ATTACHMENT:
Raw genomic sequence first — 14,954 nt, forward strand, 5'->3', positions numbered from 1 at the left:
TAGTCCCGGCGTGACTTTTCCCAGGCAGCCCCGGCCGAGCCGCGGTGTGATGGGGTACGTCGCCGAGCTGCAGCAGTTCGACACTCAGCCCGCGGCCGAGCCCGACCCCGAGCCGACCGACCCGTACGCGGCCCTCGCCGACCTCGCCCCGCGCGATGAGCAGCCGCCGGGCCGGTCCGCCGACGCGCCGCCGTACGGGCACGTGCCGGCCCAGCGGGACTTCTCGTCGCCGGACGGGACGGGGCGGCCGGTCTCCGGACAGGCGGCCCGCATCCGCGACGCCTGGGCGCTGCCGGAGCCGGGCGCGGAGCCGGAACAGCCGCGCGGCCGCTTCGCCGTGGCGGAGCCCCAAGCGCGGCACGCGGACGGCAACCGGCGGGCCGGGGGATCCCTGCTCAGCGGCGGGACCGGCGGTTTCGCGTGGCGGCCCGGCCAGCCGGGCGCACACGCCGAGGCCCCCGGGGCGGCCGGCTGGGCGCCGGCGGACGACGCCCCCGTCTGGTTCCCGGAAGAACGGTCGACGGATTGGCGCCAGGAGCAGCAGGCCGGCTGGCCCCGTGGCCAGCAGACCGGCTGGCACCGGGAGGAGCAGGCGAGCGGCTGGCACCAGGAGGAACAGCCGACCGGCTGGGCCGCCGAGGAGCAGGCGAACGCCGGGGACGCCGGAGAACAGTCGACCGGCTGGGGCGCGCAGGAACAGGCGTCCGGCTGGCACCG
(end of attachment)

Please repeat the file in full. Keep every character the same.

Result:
Raw genomic sequence first — 14,954 nt, forward strand, 5'->3', positions numbered from 1 at the left:
TAGTCCCGGCGTGACTTTTCCCAGGCAGCCCCGGCCGAGCCGCGGTGTGATGGGGTACGTCGCCGAGCTGCAGCAGTTCGACACTCAGCCCGCGGCCGAGCCCGACCCCGAGCCGACCGACCCGTACGCGGCCCTCGCCGACCTCGCCCCGCGCGATGAGCAGCCGCCGGGCCGGTCCGCCGACGCGCCGCCGTACGGGCACGTGCCGGCCCAGCGGGACTTCTCGTCGCCGGACGGGACGGGGCGGCCGGTCTCCGGACAGGCGGCCCGCATCCGCGACGCCTGGGCGCTGCCGGAGCCGGGCGCGGAGCCGGAACAGCCGCGCGGCCGCTTCGCCGTGGCGGAGCCCCAAGCGCGGCACGCGGACGGCAACCGGCGGGCCGGGGGATCCCTGCTCAGCGGCGGGACCGGCGGTTTCGCGTGGCGGCCCGGCCAGCCGGGCGCACACGCCGAGGCCCCCGGGGCGGCCGGCTGGGCGCCGGCGGACGACGCCCCCGTCTGGTTCCCGGAAGAACGGTCGACGGATTGGCGCCAGGAGCAGCAGGCCGGCTGGCCCCGTGGCCAGCAGACCGGCTGGCACCGGGAGGAGCAGGCGAGCGGCTGGCACCAGGAGGAACAGCCGACCGGCTGGGCCGCCGAGGAGCAGGCGAACGCCGGGGACGCCGGAGAACAGTCGACCGGCTGGGGCGCGCAGGAACAGGCGTCCGGCTGGCACCG